iconimg Thursday, September 03, 2015

Yukti Sehgal, Hindustan Times
New Delhi, March 14, 2013
By turning a true life event from the Mughal era into a play, a theatre group called Thespianics is going to show how friendship between two people can turn sour if their hunger for power takes over them. Titled 1757 (when the Gods frowned), the play will take place today and is based on the tumultuous life of two nawabs of Bengal: Siraj Ud-Daulah and Mir Jafar. The latter became the first nawab of the Najafi dynasty after deceiving nawab Siraj Ud-Daulah. The play is set in the year 1756 when the Mughal empire was on a decline and its various vassals were beginning to break free. “I have always had a deep interest in the Indian history — and what I can learn from it. To be precise, I want to understand what caused the great dynasties and civilisations to decline,” says Vijay Kumar, the writer of the play and a banker by profession. About Siraj Ud-Daulah and Mir Jafar, the two main protagonists, Kumar says, “They both have big ambitions for themselves and for Bengal but cannot agree on how to approach their goals.”
Shikharjeet Alagh, who is portraying the role of Mir Jafar, the nawab of Bengal, says, “Jafar is the oldest and the most experienced man in the play. He knows his priorities and thinks two steps ahead of other people. It is his traits like wisdom, courage and ruthlessness that make him successful.” The idea behind staging this three-act play, says Kumar, was to throw light on this vital, yet less remembered chapter of India’s history. “We are hoping our audience, both young and old, will be able to appreciate and relate with the tensions in the relationship between the principal power players of Bengal. One lesson to be learnt from this play is that a common interest is best served through collaboration than confrontation,” he says.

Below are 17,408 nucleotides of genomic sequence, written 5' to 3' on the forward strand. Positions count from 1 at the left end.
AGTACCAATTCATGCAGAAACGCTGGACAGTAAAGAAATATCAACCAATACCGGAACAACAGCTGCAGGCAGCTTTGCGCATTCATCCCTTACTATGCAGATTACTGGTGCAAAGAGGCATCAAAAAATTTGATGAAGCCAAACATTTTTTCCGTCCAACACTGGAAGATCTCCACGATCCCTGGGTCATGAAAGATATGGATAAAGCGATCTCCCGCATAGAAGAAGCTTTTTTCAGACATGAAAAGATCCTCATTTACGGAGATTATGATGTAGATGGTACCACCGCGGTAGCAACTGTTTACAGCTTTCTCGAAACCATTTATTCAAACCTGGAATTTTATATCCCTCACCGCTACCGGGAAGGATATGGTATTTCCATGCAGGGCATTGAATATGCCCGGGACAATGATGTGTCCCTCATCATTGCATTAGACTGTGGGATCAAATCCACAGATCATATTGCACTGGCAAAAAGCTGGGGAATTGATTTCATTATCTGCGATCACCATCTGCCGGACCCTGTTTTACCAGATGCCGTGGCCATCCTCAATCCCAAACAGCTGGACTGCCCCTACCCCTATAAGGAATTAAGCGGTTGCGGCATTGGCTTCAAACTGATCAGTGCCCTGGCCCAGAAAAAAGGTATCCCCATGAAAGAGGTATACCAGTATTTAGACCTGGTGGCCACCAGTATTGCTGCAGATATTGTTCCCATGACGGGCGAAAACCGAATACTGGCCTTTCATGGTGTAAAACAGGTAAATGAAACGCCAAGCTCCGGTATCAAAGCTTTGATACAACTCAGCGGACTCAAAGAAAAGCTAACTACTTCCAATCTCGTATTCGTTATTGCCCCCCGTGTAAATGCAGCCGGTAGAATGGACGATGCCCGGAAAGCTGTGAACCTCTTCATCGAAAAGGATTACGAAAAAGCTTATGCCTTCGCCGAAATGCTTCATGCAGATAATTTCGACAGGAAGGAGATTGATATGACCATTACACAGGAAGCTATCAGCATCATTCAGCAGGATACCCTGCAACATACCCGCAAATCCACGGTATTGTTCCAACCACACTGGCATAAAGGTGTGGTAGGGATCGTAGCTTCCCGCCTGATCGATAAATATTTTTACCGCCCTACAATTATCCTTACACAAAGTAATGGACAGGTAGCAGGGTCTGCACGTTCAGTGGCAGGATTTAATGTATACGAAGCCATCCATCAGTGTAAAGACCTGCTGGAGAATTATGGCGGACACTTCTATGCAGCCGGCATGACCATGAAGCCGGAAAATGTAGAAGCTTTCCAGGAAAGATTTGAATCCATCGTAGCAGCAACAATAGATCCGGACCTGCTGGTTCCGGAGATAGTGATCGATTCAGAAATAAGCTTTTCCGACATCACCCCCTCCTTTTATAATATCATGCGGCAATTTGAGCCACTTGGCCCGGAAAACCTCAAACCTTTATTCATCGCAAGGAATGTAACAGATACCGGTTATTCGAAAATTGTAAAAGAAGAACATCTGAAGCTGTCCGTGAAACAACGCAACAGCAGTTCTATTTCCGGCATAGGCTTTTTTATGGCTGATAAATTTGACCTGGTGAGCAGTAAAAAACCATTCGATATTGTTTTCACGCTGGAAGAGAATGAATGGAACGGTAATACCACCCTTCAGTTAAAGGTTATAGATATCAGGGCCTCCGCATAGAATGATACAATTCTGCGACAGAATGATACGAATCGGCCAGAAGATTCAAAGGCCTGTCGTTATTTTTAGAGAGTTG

Catch it live
  1757 (When the God frowned)
When: Today
Timing: 6.30 pm onwards
Where: Epicentre, Sector-44, Gurgaon